Create a Gooey effect during a transition

Combining SVG filters with D3.js

Posted: May 31, 2015-Likes: 0-Comments: 2-Categories: D3.js, Tutorial-Tags: D3.js, SVG
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A short post about perhaps not a very useful, but nonetheless rather fun to watch effect in SVGs applied to D3.js: Gooey effects!
(note: I do understand they are a bit heavy on CPU resources, but I have not yet had any problems so far)

Edit June 2016: I’ve now written a follow-up blog on the Gooey effect that shows even more and advanced uses of the effect in (data) visualizations. You can read all about it here.

I came across a blog showing several SVG gooey effects applied to DOM elements a while ago and thought it looked interesting, but I did not yet have something in mind where it would make sense to apply.

Last week I was working on a project where I wanted to show the speeds of a ball being hit by a golf club. I was looking for an effect where it sort of looked like a golf ball being hit/ejected out in the field.
I had a green circle at the zero point, an x axis towards the right and then smaller green circles were moved from the zero point towards the actual speed. It looked fine, but a bit boring actually (I forgot to take a printscreen of this version). And then I remembered the Gooey effects, maybe that could spice things up a bit.

It took me an hour or two to finally get it to work, although in the end it is amazingly easy. I was just doing it the wrong way for practically two hours :)

Below you can see a small animated gif of the end result for my “Ball Speed” chart. As you can see, the gooey effect has no real added value besides making the animation a bit more fun to watch

Creating the Gooey effect

So, how to add a gooey effect to D3.js created elements? You’ll have to attach a SVG effect to the container element. This is very important (which I did wrong for some time). Do not set the filter on the visual encodings themselves (such as the circles), but on the or svg element that contains the circles.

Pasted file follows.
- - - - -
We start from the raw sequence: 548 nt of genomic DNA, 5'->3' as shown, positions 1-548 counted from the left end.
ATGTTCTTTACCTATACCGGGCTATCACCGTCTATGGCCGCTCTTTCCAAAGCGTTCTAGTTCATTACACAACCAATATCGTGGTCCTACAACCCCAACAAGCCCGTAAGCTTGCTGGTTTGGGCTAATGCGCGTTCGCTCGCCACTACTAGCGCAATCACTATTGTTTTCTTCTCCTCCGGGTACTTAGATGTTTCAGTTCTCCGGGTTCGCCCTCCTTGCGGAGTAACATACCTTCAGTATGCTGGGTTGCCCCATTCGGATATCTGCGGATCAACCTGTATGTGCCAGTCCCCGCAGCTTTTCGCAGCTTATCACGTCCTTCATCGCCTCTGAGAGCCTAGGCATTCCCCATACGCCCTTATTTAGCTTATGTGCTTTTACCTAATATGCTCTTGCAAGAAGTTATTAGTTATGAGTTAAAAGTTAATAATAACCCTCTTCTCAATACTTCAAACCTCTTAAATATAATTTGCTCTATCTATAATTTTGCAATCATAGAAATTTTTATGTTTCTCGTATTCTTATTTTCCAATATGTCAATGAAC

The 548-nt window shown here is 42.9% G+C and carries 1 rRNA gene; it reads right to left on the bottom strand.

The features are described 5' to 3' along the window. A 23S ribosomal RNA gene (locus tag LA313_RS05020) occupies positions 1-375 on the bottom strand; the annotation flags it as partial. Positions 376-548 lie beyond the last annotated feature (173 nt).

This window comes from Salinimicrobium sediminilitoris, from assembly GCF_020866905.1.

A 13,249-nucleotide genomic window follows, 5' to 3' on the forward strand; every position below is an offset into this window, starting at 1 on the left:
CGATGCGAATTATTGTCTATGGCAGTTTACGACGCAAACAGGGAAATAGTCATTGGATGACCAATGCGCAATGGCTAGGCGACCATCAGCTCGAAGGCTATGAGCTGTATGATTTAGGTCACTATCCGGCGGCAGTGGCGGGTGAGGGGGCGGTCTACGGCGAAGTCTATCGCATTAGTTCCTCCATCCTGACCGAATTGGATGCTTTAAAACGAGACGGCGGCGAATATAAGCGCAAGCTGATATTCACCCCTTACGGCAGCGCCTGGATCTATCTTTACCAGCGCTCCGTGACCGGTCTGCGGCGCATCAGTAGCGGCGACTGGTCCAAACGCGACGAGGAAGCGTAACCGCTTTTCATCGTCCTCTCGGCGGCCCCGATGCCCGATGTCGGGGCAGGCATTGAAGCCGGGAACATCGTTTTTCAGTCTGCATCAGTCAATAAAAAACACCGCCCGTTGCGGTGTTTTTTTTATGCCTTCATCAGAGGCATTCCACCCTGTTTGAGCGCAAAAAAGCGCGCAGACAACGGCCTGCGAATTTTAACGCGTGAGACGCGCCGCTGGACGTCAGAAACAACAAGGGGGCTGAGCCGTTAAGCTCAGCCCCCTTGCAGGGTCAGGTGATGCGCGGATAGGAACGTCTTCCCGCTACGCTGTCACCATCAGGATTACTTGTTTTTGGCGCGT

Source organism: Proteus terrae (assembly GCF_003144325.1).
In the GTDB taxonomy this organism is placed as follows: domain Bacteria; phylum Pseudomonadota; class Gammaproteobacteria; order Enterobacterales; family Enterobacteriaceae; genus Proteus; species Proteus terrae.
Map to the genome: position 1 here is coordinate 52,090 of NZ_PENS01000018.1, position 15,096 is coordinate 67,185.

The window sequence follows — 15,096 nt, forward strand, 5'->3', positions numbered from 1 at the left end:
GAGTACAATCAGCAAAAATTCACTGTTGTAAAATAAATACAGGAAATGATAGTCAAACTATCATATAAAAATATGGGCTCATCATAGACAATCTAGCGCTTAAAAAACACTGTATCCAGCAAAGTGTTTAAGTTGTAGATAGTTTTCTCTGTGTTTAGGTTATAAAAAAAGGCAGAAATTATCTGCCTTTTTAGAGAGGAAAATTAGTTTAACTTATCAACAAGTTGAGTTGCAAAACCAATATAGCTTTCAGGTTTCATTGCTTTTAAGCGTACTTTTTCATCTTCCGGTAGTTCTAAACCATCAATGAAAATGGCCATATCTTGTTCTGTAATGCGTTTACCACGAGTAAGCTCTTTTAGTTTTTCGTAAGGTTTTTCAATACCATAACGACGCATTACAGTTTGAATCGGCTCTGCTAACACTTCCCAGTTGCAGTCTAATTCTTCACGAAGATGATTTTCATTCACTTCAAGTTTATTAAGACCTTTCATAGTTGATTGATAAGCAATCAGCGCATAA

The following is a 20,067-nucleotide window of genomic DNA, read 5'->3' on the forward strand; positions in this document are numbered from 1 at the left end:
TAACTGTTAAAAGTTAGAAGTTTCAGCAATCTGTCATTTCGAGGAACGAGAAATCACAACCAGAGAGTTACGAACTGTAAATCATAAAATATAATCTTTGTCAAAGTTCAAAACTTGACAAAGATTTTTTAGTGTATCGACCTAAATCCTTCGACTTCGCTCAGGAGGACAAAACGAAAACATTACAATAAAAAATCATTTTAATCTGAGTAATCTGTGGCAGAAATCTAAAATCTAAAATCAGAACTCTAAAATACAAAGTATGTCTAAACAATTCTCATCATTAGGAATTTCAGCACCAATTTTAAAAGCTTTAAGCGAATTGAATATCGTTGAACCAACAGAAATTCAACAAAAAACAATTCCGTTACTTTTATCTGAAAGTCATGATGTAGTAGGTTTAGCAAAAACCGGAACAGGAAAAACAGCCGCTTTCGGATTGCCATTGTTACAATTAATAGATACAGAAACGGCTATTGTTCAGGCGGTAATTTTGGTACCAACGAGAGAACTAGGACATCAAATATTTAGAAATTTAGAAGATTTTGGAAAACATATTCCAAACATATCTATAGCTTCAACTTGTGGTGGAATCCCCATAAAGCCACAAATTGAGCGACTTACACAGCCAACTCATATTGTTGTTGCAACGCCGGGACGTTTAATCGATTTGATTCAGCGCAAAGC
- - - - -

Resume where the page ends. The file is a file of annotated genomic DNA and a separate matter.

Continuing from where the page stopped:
Create the svg and add the following line (you can also first create a g element and add this line below):



.style("filter", "url(#gooey)") //Set the filter on the container svg

The gooey is the id of the SVG filter that we still have to create. See an example below of how to add this line to the part where you create the SVG element



var svg = d3.select(".chart").append("svg")
	.attr("width", width + margin.left + margin.right)
	.attr("height", height + margin.top + margin.bottom)
  .append("g")
	.style("filter", "url(#gooey)") //Set the filter on the container
	.attr("transform", "translate(" + margin.left + "," + margin.top + ")");

The SVG statement from Lucas Bebber’s post now needs to be turned into D3.js code so we can create this filter right inbetween the rest of the script



<svg xmlns="http://www.w3.org/2000/svg" version="1.1">
  <defs>
    <filter id="gooey">
      <feGaussianBlur in="SourceGraphic" stdDeviation="10" result="blur"/>
      <feColorMatrix in="blur" mode="matrix" values="1 0 0 0 0  0 1 0 0 0  0 0 1 0 0  0 0 0 18 -7" result="gooey"/>
      <feComposite in="SourceGraphic" in2="gooey" operator="atop"/>
    </filter>
  </defs>
</svg>

I used the SVG2D3 page that turns any SVG code into D3 code. It won’t be beautiful code, but it works :)



//SVG filter for the gooey effect
//Code taken from http://tympanus.net/codrops/2015/03/10/creative-gooey-effects/